Multidisciplinary Panel Develops New Grading System for Acute Allergic Reactions

Jeff Craven

August 06, 2021

A multidisciplinary panel has developed a new severity grading system they believe can help standardize how healthcare professionals and patients communicate about acute allergic reactions.

Using Delphi methodology, the panel, consisting of 21 experts in allergy and emergency care across multiple disciplines, reached consensus on the new system, which categorizes acute allergic reactions into five severity grades from mild to severe. The system is intended to be used for patients with acute allergic reactions across specialties, "regardless of whether they fulfill the NIAID/FAAN criteria for anaphylaxis," the panel wrtes in a recent article detailing the grading system. The article was published in the Journal of Allergy and Clinical Immunology.

  • Grade 1 severity includes any mild skin, gastrointestinal, or mucosal/angioedema reactions.

  • Grade 2 severity consists of two or more mild or moderate instances of grade 1 reactions.

  • Grade 3 severity includes cardiovascular, neurologic, and respiratory symptoms.

  • Grade 4 severity includes moderate cardiovascular, neurologic, or respiratory reactions or severe mucosal and/or angioedema reactions.

  • Grade 5 severity includes life-threatening severe cardiovascular, neurologic, and respiratory reactions.

The severity grading system also includes a 24-element subgrading system that covers cardiovascular, neurologic, respiratory, mucosal/angioedema, skin, and gastrointestinal symptoms.

"What we really said was, we need to have one grading system that accounts for the spectrum of severity from mild reactions to anaphylactic shock and also can be used to assess severity for different types of allergens," Timothy E. Dribin, MD, first author and a pediatrics specialist at Cincinnati Children's Hospital, in Cincinnati, Ohio, said in an interview with Medscape Medical News. Instead of having different grading systems for egg allergy, peanut allergy, anaphylaxis, and nonanaphylaxis, "let's try to have one simple one that we can use," he said.

The authors emphasize that at present, the grading system "does not dictate management decisions" for patient care. They hope the system will lead clinicians in different specialties to communicate about acute allergic reactions in the same way.

"Severity is, in a way, very subjective," Dribin said. "As a clinician, I may look at one child and my colleague may look at the same child, and we may have different assessments of how severe they are. Some of that is inherent, based on our training, based on who we are as clinicians and our experience, the number of patients we treated with anaphylaxis or other acute allergic reactions. We may just rate it differently, so there's just an inherent difference in interpretation."

Although Dribin doesn't believe the severity grading system as designed would work in a clinical setting unless it were integrated with an electronic medical record, he sees potential utility in pediatric emergency care settings. It could also be useful in prospective or retrospective studies "because it could align the terminology and the outcomes we use in both retrospective and prospective studies so that we can harmonize those outcomes," he said. "I think that would be helpful."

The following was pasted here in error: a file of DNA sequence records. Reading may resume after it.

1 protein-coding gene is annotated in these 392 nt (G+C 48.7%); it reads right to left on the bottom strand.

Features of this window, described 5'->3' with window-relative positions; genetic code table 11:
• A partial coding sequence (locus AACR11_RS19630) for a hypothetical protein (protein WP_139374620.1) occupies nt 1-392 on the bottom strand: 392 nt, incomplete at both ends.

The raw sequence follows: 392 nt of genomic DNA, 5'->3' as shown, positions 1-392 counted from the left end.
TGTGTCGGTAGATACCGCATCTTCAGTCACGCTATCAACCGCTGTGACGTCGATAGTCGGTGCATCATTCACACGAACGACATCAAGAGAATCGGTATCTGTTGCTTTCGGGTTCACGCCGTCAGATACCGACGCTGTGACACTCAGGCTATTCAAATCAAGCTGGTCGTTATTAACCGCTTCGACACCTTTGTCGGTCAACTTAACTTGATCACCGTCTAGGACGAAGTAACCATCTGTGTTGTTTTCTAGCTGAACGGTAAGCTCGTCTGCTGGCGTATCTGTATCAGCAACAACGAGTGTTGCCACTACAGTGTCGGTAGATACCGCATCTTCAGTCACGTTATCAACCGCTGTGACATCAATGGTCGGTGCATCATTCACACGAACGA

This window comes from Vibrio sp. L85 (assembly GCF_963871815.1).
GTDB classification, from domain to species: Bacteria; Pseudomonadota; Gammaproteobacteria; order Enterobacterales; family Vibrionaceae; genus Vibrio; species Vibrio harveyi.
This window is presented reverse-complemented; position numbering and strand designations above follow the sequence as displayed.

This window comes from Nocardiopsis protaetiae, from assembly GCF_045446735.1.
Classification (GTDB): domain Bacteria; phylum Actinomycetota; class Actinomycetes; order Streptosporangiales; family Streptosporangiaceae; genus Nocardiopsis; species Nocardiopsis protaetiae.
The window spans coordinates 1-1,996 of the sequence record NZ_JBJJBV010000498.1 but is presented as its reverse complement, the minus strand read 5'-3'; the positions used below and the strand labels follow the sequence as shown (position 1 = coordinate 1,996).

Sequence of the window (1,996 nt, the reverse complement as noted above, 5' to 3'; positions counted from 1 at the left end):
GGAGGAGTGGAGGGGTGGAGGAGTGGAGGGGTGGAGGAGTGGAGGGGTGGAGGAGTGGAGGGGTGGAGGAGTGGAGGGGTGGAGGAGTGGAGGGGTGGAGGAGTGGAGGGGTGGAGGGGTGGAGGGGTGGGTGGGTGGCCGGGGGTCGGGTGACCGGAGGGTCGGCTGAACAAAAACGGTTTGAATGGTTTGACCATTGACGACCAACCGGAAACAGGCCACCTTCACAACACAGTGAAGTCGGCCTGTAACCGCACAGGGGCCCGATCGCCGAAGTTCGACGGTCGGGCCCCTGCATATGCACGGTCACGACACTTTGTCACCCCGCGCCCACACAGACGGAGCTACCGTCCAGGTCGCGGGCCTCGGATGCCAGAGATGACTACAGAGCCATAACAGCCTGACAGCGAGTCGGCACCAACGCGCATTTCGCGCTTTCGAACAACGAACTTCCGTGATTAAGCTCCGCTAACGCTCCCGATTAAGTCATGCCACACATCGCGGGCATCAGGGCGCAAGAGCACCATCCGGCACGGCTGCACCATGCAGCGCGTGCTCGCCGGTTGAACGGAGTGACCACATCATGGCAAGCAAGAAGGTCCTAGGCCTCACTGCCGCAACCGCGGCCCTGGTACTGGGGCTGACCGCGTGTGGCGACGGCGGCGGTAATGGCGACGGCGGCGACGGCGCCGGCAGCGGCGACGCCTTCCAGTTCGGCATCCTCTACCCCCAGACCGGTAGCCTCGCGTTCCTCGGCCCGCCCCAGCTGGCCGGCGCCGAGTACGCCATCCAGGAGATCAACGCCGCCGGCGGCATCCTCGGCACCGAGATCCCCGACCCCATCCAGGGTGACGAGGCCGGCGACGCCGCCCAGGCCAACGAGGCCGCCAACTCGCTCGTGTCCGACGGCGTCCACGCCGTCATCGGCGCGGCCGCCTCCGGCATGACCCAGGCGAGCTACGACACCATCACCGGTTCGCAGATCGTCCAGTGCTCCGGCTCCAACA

Dribin also sees a potential use for the severity grading system in patient-centered technology. For example, patients or their loved ones who have been taught how to recognize acute allergic reactions using the severity grading system could assess symptoms in non-healthcare settings and know how to intervene.

Stanley M. Fineman, MD, MBA, an allergist with Atlanta Allergy and Asthma, Atlanta, Georgia, who was not a member of the panel, explained in an interview that he believed the grading system would be useful in a research, but "[t]he utility in clinical practice would be more challenging," he said.

Fineman noted he was concerned about a statement by the authors about how clinicians can use the grading system to educate patients and their family members. The authors write, "Patients may be relieved to know that although their symptoms may be distressing or uncomfortable, they are not life-threatening and are mild on the spectrum of disease severity."

"I think that patients who are at risk should be prepared to treat potential anaphylaxis regardless of their prior reaction severity," Fineman said.

Dribin said the severity grading system is being validated in a prospective observational study at his center. Patient enrollment is planned for this September and October.

Development of the grading system was supported by the Division of Emergency Medicine at Cincinnati Children's Hospital. Twelve of the authors disclosed a variety of relationships with pharmaceutical companies, journals, medical startups, and other organizations in the form of funding, grant support, research support, consultancy, advisory board membership, part-time employment, stock options, an author or peer review role, membership on a task force, and/or cofounder of a company that would constitute a potential conflict of interest. The other authors and Fineman have disclosed no relevant financial relationships.

J Allergy Clin Immunol. 2021 Jul;148:173-181. Abstract

Jeff Craven is an independent journalist living in Wilmington, Delaware.

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